It is the EU that needs to ‘Speak Up’ first

It is the EU that needs to ‘Speak Up’ first

This phrase which means “to raise your voice” is also the title of a conference the European Union organizes on freedom of expression and media.

The third of these meetings was held in Brussels on Nov. 3-5 and nearly 300 journalists, legal experts and academics from Turkey and Western Balkan countries participated.

I should say that I attended this meeting with mixed feelings and thoughts being invited from Turkey, in a period when journalism is subject to all kinds of pressures (political, legal, physical) at its strongest level.

The meeting was organized by the European Commission, the European Union’s executive body. European Neighborhoods Policy and Enlargement Negotiations Commissioner Johannes Hahn said freedom of media was not negotiable. European Parliament Vice President Ulrike Lunacek said Turkey’s Progress Report should have been issued “not after the election but before it.”

As a matter of fact, Lunacek’s words should not be considered as self-criticism, but rather as a severe criticism of one core organ within the EU of another core organ. Especially when it is evaluated together with her words, “After the Progress Report is issued, we will also issue our own report in which we will not be silent about freedom of media issues.”

Because of postponing the Progress Report until after the elections, the European Commission was criticized for adopting a pragmatist stance due to the refugee negotiations. Exactly for this reason, it is wondered what kind of a path it will follow in the near future.

To put it more openly, it is a concern whether or not the EU will speak up on the heavy unlawful environment we are experiencing in Turkey and whether or not it will violate its core founding values for the sake of being less affected by the “refugee” problem.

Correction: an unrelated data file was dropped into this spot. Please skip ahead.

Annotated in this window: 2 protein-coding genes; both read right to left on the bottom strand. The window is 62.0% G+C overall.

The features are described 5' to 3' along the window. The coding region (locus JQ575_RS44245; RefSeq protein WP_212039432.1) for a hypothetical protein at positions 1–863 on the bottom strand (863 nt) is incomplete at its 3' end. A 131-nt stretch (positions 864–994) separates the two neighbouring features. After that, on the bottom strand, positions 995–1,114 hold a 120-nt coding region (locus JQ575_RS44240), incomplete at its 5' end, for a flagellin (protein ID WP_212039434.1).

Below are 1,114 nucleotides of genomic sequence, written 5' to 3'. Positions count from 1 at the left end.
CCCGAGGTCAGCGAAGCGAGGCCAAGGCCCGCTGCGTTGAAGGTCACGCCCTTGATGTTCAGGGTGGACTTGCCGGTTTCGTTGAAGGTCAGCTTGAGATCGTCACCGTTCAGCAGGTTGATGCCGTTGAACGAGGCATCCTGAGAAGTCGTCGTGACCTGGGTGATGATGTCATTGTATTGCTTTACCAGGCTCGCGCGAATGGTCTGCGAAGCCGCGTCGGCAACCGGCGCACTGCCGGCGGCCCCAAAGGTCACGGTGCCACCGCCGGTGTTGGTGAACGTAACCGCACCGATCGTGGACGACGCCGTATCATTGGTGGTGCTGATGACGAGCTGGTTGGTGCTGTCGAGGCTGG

In this context, the “SpeakUp! 3” meeting became a platform where the sad situation of media freedoms in Turkey was clearly voiced as much as possible.

Prof. Yaman Akdeniz highlighted that media in Turkey was under a blockade and not only academics but anybody who criticized the president and government officials on social media were subject to criminal proceedings.

Journalist Yavuz Baydar explained how journalists in Turkey were trying to do their jobs in a minefield, in an open prison. Baydar highlighted, “I am utterly concerned that the EU now sends all the wrong signals to Ankara: A willingness to trade, to bargain in the worst sort of realpolitik sense, swapping ‘curbing the refugee flow’ with our freedom and rights.”

He called on EU friends, saying, “All I will say to our friends in the EU is this: Don’t horse trade with oppressors on our common values and core principles. “

Council of Europe Commissioner for Human Rights Nils Muiznieks referred to the media ban on the Ankara massacre, the police operation on the İpek-Koza Group, the assault on columnist Ahmet Hakan, the arrest of Today’s Zaman Editor-in-Chief Bülent Keneş and the removal of certain television stations from the Digiturk platform and said that freedom of media was descending in Turkey.

Freedom of expression, as Lunacek reiterated, is the core value of democracy. As Hahn said, “It is not negotiable.”

However, these words are not enough to solve the correlation between the “refugee talks” and freedom of expression, an unfortunate equation that is starting to emerge in the Turkey-EU accession process after the elections.

This is for now, indeed. Even though it is unknown how much of this pragmatism based on economic interests will allow, the road to the solution of this dirty equation is for the EU to raise a louder voice against the attacks on media in the name of humanitarian values:


Çiğdem Toker is a columnist for daily Cumhuriyet in which this piece appeared on Nov. 7.